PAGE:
The 18-year-old son of late housing activist Jennifer Bennetch started a GoFundMe to help him and his siblings

Bennetch died last week of COVID at age 36.

Jennifer Bennetch speaks on behalf of residents of a protest encampment in July 2020

Jennifer Bennetch speaks on behalf of residents of a protest encampment in July 2020

Susan Phillips / WHYY

The oldest son of late Philadelphia housing activist Jennifer Bennetch has launched a GoFundMe to help support himself and his siblings.

“To the world and so many others she was known as [a] ruthless and dedicated housing activist and a fighter of injustice for so many other[s],” wrote Cole, 18, in the description posted on the campaign’s page. “We are devastated at the loss of our mother, and with all the extra responsibility and grief on our shoulders we would greatly appreciate any help.”

The fundraiser, which Billy Penn confirmed as connected with the Bennetch family, has a goal of $60,000. As of Tuesday afternoon, over $17,300 had been raised from more than 200 donations.

Jennifer Bennetch died of complications related to COVID-19 last Thursday, Feb. 17, The Inquirer first reported.

A longtime advocate for fair and accessible housing for all Philadelphians, she was best known as the driving force behind the 2019 protest known as Occupy PHA, and one of the main organizers of the James Talib Dean homeless encampment the following summer.

Her death at 36 came as a shock to many, from colleagues to fellow residents to elected officials who respected her commitment to the cause.

“Jen’s efforts shined a spotlight on our city’s affordable housing crisis that attracted the attention of our city, our country, and the world,” Councilmember Jaime Gauthier posted on Twitter after the news broke.

Bennetch started regularly attending Philadelphia Housing Authority board meetings in 2017, and what she heard led her to begin organizing against various aspects of the authority, from the way the agency’s police force operated to its policies on eminent domain. She eventually impacted the leadership, and PHA President Kelvin Jeremiah even offered a eulogy.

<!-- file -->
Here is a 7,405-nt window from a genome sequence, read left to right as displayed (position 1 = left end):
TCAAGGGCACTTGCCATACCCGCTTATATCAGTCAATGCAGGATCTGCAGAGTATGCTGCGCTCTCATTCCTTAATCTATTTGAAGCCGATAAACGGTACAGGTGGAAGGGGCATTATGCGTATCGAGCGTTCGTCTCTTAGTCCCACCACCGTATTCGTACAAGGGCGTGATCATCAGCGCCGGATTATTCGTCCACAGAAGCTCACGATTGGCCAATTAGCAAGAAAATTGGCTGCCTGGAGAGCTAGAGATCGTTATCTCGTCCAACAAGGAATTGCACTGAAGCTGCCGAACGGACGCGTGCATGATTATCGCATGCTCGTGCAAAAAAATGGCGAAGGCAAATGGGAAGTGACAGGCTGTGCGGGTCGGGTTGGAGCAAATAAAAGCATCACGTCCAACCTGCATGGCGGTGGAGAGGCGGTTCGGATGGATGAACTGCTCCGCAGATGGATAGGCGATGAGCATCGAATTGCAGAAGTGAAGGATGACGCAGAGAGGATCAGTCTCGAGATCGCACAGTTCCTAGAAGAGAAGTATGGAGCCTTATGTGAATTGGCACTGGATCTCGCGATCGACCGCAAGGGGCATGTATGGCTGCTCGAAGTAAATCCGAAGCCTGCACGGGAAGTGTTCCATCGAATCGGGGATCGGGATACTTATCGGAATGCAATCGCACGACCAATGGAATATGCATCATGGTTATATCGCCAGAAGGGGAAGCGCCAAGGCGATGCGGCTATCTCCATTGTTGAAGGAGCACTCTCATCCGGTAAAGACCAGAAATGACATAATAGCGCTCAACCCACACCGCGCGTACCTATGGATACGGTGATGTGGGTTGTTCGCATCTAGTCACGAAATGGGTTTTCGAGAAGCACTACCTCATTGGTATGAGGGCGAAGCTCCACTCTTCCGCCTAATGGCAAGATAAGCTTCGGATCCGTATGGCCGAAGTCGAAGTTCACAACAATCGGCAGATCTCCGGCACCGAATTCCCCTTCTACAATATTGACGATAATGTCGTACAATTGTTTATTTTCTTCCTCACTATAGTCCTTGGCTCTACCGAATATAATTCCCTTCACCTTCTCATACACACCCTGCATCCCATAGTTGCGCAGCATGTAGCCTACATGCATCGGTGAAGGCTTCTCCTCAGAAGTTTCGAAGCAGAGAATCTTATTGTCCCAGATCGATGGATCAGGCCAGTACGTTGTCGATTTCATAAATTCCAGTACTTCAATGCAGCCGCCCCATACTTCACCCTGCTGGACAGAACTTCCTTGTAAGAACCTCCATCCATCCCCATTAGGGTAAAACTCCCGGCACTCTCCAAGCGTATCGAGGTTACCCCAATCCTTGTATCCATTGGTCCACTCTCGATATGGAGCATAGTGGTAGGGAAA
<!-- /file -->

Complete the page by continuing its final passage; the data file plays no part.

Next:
“She has left the city a great legacy,” Jeremiah said in a statement given to the Inquirer. “Know that her fight and her commitment will remain within PHA.”

Camp JTD, born out of the 2020 protests against police violence, was the most visible effort she’d contributed to. From June to October, over 100 homeless people lived in an encampment along the Ben Franklin Parkway, where volunteers provided mutual aid and assistance for residents.

Bennetch announced that she’d facilitated the occupation of a number of PHA-owned rowhomes just weeks after the camp was launched, and negotiations over the occupation led to an agreement with the city that put more than 50 buildings into the stewardship of the organizers through a community land trust.

In December, families that had been experiencing homelessness moved into two rehabilitated buildings in North Philadelphia transferred into the land trust after the initial deal.

You can contribute here to the GoFundMe supporting Cole Bennetch, his 9-year-old brother, and their 7-year-old sister.

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